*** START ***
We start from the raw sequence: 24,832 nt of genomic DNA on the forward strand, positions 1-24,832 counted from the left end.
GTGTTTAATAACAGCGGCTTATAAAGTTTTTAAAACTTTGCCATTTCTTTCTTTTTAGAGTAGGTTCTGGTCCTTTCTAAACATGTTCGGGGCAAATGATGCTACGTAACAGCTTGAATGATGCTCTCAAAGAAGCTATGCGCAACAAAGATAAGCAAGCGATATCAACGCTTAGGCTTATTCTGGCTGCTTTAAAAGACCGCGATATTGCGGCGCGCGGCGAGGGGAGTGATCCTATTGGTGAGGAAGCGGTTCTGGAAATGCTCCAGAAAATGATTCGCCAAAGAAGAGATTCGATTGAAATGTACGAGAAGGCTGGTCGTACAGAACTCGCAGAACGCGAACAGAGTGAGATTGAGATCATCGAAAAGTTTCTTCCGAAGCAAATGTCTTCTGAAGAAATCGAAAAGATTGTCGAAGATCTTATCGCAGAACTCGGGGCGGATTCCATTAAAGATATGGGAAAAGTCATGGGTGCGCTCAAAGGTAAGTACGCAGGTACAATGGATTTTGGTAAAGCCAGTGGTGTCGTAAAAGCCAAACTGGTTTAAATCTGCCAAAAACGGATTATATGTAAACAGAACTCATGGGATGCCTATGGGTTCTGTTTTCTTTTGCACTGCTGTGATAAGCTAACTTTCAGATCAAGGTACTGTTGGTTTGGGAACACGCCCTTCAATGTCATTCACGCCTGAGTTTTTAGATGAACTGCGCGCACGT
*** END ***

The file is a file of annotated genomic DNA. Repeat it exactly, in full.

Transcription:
We start from the raw sequence: 24,832 nt of genomic DNA on the forward strand, positions 1-24,832 counted from the left end.
GTGTTTAATAACAGCGGCTTATAAAGTTTTTAAAACTTTGCCATTTCTTTCTTTTTAGAGTAGGTTCTGGTCCTTTCTAAACATGTTCGGGGCAAATGATGCTACGTAACAGCTTGAATGATGCTCTCAAAGAAGCTATGCGCAACAAAGATAAGCAAGCGATATCAACGCTTAGGCTTATTCTGGCTGCTTTAAAAGACCGCGATATTGCGGCGCGCGGCGAGGGGAGTGATCCTATTGGTGAGGAAGCGGTTCTGGAAATGCTCCAGAAAATGATTCGCCAAAGAAGAGATTCGATTGAAATGTACGAGAAGGCTGGTCGTACAGAACTCGCAGAACGCGAACAGAGTGAGATTGAGATCATCGAAAAGTTTCTTCCGAAGCAAATGTCTTCTGAAGAAATCGAAAAGATTGTCGAAGATCTTATCGCAGAACTCGGGGCGGATTCCATTAAAGATATGGGAAAAGTCATGGGTGCGCTCAAAGGTAAGTACGCAGGTACAATGGATTTTGGTAAAGCCAGTGGTGTCGTAAAAGCCAAACTGGTTTAAATCTGCCAAAAACGGATTATATGTAAACAGAACTCATGGGATGCCTATGGGTTCTGTTTTCTTTTGCACTGCTGTGATAAGCTAACTTTCAGATCAAGGTACTGTTGGTTTGGGAACACGCCCTTCAATGTCATTCACGCCTGAGTTTTTAGATGAACTGCGCGCACGT